This Peace pendant project is a great way to hone your 3D printing + electronics skills.

The circuitry for this wearable project isn't that complex, and the 3D printed enclosure will provide a compact pendant that you can wear to your next party or event.

This guide was written for the 'original' Gemma board, but can be done with either the original or M0 Gemma. We recommend the Gemma M0 as it is easier to use and is more compatible with modern computers!

Features:

  • Sound reactive
  • Rechargeable
  • On/Off switch
  • Programmable

Before you begin, please read the following prerequisite guides:

Parts:

Tools and Supplies:

  • Access to a 3D printer with filament.
  • Soldering Iron with solder.
  • Wire Strippers and pliers.
  • Hot glue gun and super glue.

3D Printing

Please download the .stl files and print out the enclosure and lid. Some support material is required, but nothing intense.

The pendant assembly shouldn't be that complicated. The enclosure was designed to comfortably hold the electronics without much hassle. Please see the video for an assembly summary.

This diagram uses the original Gemma but you can also use the Gemma M0 with the exact same wiring!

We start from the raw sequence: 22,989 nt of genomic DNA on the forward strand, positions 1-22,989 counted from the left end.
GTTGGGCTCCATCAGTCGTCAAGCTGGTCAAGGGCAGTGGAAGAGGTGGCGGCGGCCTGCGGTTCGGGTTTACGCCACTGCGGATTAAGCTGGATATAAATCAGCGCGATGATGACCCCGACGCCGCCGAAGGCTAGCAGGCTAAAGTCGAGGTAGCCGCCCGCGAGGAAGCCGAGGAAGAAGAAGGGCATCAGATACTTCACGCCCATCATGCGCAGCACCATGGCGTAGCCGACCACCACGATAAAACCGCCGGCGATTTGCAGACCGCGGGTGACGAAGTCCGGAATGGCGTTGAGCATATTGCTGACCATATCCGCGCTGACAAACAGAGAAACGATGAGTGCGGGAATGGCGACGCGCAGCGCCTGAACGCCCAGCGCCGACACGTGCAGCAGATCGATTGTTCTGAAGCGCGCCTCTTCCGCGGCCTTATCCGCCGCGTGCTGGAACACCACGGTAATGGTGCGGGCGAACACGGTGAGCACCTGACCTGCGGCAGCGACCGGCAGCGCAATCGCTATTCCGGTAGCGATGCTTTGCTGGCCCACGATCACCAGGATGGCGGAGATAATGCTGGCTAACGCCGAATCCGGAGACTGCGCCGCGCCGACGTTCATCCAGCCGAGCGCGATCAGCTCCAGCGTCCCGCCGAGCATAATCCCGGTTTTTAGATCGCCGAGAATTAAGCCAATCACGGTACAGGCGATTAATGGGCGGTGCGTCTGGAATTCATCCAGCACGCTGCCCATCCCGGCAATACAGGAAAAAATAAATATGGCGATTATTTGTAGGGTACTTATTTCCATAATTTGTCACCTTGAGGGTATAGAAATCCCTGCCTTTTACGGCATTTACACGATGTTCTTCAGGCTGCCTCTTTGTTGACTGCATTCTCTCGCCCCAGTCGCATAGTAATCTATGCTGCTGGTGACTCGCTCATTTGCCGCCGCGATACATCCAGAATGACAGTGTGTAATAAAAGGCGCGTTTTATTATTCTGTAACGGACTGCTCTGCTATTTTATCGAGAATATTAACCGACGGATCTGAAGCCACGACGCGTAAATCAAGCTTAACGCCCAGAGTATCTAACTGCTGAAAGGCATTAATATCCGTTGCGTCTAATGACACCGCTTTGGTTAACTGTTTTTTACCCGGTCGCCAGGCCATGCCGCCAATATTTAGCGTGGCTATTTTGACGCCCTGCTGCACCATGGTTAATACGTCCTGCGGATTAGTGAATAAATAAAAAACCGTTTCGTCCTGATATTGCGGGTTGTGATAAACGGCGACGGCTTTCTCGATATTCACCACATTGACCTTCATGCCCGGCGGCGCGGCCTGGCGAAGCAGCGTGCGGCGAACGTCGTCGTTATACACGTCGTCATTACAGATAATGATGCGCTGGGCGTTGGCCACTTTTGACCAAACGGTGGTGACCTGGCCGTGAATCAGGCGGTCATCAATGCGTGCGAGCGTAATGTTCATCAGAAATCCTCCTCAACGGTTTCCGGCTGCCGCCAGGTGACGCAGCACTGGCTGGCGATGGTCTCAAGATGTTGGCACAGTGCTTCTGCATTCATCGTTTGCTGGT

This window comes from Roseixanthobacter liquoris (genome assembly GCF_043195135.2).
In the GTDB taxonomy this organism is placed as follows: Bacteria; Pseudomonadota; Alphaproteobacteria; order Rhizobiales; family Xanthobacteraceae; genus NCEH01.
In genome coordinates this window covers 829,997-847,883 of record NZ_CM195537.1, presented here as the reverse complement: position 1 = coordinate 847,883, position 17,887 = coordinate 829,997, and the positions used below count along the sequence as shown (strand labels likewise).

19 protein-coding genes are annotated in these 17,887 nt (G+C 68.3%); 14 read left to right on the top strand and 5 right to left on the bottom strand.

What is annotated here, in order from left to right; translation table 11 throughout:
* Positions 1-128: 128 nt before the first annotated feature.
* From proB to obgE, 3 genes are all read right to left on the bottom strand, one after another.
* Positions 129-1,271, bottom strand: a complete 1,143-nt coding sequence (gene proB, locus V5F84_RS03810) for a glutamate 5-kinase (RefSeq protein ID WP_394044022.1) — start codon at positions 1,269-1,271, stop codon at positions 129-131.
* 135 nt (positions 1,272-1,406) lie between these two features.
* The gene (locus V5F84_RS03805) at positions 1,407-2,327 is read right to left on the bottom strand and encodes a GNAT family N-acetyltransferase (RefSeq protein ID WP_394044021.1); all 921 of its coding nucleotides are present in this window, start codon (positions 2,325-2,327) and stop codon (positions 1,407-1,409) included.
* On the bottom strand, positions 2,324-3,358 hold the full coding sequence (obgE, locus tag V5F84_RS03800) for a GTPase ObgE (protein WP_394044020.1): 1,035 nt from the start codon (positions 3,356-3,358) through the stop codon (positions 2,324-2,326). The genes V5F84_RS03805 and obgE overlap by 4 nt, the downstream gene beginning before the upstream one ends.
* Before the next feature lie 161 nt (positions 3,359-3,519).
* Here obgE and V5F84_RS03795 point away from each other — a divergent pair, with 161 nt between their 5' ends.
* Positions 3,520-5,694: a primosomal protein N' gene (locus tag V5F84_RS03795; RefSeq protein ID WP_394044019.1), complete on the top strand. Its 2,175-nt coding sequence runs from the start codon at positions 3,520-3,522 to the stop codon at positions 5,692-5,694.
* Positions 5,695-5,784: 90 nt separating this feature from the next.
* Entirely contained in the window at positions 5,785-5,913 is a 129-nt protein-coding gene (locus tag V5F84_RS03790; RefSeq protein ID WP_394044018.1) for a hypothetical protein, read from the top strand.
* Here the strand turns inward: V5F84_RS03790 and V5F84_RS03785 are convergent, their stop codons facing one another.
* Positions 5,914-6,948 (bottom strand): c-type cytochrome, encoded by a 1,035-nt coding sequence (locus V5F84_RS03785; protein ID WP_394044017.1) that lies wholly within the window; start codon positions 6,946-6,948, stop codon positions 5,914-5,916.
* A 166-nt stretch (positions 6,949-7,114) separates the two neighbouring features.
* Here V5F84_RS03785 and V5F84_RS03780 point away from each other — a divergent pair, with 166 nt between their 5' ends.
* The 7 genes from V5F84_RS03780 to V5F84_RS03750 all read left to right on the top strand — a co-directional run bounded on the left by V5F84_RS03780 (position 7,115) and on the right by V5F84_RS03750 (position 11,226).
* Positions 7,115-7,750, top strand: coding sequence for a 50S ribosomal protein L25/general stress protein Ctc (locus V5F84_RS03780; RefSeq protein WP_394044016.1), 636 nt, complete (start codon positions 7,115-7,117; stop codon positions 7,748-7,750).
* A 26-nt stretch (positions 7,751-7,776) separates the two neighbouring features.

Circuit Summary:

  • Gemma D0 -> NeoPixel ring IN
  • Gemma D2 -> Mic OUT
  • Gemma GND -> NeoPixel ring GND
  • Gemma 3V -> Mic VCC
  • Gemma Vout -> NeoPixel ring PWR
  • NeoPixel ring GND-> Mic GND
  • LiPoly charger GND-> Black wire on JST cable
  • LiPoly charger BAT-> Switch corner pin
  • Switch middle pin-> Red wire on JST cable

1) Start by soldering short lengths of hook-up wire to the LED ring. The front face of the enclosure was designed with holes aligned to the LED ring wire solder points. Mount the ring onto the face of the enclosure and slide the wires into the enclosure. You could use some adhesive to anchor the ring, but this isn't required since the fit is tight enough to hold it in place.

2) Solder a short piece of wire to one of the far-end pins on the slide switch, and connect that to the BAT of the LiPo charger.

Solder the RED lead of the JST-PH lead onto the middle pin of the slide switch. Please see the circuit diagram.

3) Push the slide switch into the opening on the side of the enclosure. Secure the switch in place by using some glue.

Please be careful not to encircle the entire switch with glue or else the switch won't work! You could also use hot glue on the inside to hold the switch in place.

4) Solder the Black GND lead of the JST-PH lead to the GND on the LiPo charger.
Please ensure the wires soldered to the LiPo charger are attached to the TOP side of the charger. This ensures the charger would sit flush when inserted into the enclosure.

5) Solder short lengths of hook-up wire to the MIC amp. The connections are shown in the circuit picture above.

6) Solder the LED ring wires to the Gemma according to the circuit diagram.